I wonder about what might be a paradox in my thinking. I want everyone to have a voice. I am glad YouTube doesn't discriminate. But I want to discriminate when it comes to my children. I do not want them exposed to the darkest side of human nature when they are still figuring out their own nature. I immediately veto things like forensics books aimed at my youngest. Perfect for new readers! But perhaps it is my awareness of my decision to discriminate when it comes to certain information (not against people or groups of people) which allows it to be beyond a paradox or hypocrisy. It might also be less of a concern because I accept it is a temporary decision not one made to withstand the test of time. When dealing with fire we would not offer a young child a book of matches in a room by himself would we? Information discrimination is not really the same as the discrimination of people. Usually it is called discernment. But I worry about the habit.

Ultimately, I want my children to discern for themselves. I want them to think it through. Warm themselves by the fire of their thoughts and experiences. And perhaps that is where I arrive in my paradox. For surely, I do not have difficulty with my eldest deciding to learn more about forensics. However I want him to choose to lift the veil. I want him to decide how close to get to the flames. The thoughtfulness to uncover your own interests and investigate, to dig deeper within first, is part of what steadies them (the children) as they confront their own paradoxes in life, I think. I believe this is another buffer. I think perhaps we need those.

Many books on negative emotions highlight the importance of a pause. When something new comes in, pause. In fact, according to renowned psychiatrist and writer Iain McGilchrist in his RSA video “The Divided Brain,” that is what our frontal lobe is for. It gives humans a way to look at what is going on within or without before we act. It is our pause button. Before we get hooked into labeling something or someone or an experience, we can pause. In that pause everything is untitled, unlimited, not one thing or another. It is the moment before ignition where we gather the ideas and our experiences. The matches. The tinder. The Schrodinger cat of possibility lay within a pause between question and fact. It is in this space I suspect we may begin to accept. Accept the new and allow for curiosity. Curiosity killed the cat? Maybe. But satisfaction brought him back. In curiosity we have a triumvirate of super powers: we have the power of trusting ourselves, the awareness from listening and (according to quantum physics and this children's rhyme) possibly power over death as well. I'll take it!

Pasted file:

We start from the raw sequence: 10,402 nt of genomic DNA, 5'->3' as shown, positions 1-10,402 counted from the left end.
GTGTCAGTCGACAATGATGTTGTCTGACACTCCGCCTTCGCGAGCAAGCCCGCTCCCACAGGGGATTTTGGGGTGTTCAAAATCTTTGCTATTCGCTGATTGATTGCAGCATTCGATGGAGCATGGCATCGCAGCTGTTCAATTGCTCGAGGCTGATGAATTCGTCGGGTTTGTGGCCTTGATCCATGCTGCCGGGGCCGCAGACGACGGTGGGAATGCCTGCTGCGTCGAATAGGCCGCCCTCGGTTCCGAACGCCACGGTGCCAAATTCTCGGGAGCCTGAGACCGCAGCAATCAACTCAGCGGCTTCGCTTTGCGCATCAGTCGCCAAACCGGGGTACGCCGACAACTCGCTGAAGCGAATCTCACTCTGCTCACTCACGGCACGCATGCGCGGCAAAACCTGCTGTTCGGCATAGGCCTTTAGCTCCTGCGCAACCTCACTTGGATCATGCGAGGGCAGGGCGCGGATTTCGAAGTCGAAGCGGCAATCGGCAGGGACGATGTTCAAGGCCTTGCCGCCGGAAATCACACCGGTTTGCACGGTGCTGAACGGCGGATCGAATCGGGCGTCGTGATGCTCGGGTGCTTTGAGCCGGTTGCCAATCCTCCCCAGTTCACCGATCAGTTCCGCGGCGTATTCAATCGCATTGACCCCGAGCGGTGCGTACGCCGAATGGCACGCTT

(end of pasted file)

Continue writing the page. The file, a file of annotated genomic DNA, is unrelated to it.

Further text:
Maybe this is how we avoid the pitfalls of labeling everything. We pause. Use the handy dandy frontal lobe and pause. In the pause we have the room for our curiosity. Curiosity we need to handle both ideas (matches) and experiences (tinder). It allows the flame of our thoughts to light the way rather than burn us. By this we find our own ideas, we pause and can be with the “other” vertically. Labeling is horizontal. Curiosity divine, I mean human, I mean vertical.

 

 

Works Cited

Birkerts, Sven. “The Owl Has Flown” Think Vertically! Essays for Inquiry, Analysis, and Reflection. 1st ed. Eds. Whatcom Community College Faculty. Fountainhead Press, 2010. 31-39. Print.

 

Dillard, Annie. “Seeing” Think Vertically! Essays for Inquiry, Analysis, and Reflection. 1st ed. Eds. Whatcom Community College Faculty. Fountainhead Press, 2010. 63-82. Print.

 

Grandin, Temple. “The World Needs All Kinds of Minds”. TED talk. February 2010. Web. 13 Oct. 2011.

 

McGilchrist, Iain. “The Divided Brain”. RSA Animate, YouTube. 21 October 2011. Web. 25 Oct. 2011.

 

Recker, Rachel. Discussion 4.1: Thinking about Sven Birkerts' "The Owl Has Flown." ANGEL, Whatcom Community College, 11 Oct. 2011. Web. 12 Oct. 2011.

 

Rifkin, Jeremy. “The Empathic Civilization. RSA Animate, YouTube. 6 May 2010. Web. 12 Oct. 2011.

 

Rose, Mike. “The Mind at Work”. ANGEL Whatcom Community College. Web. 13 Oct. 2011.

 

Svitak, Adora. “What Adults Can Learn From Kids”. TED talk. February 2010. Web. 13 Oct. 2011.

 

copyright 2011, Jessica Bee

Funded through the U.S. Dept. of Education, Title III Grant PO31A980143
Sherri Winans, Whatcom Community College, Bellingham, WA
1999-2015